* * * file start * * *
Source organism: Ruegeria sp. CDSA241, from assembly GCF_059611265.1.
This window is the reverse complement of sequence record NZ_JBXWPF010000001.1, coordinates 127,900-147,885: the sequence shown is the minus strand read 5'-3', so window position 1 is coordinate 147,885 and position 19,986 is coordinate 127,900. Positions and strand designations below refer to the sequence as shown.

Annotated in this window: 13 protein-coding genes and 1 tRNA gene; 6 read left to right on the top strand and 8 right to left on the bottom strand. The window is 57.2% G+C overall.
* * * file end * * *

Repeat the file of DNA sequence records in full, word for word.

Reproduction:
Source organism: Ruegeria sp. CDSA241, from assembly GCF_059611265.1.
This window is the reverse complement of sequence record NZ_JBXWPF010000001.1, coordinates 127,900-147,885: the sequence shown is the minus strand read 5'-3', so window position 1 is coordinate 147,885 and position 19,986 is coordinate 127,900. Positions and strand designations below refer to the sequence as shown.

Annotated in this window: 13 protein-coding genes and 1 tRNA gene; 6 read left to right on the top strand and 8 right to left on the bottom strand. The window is 57.2% G+C overall.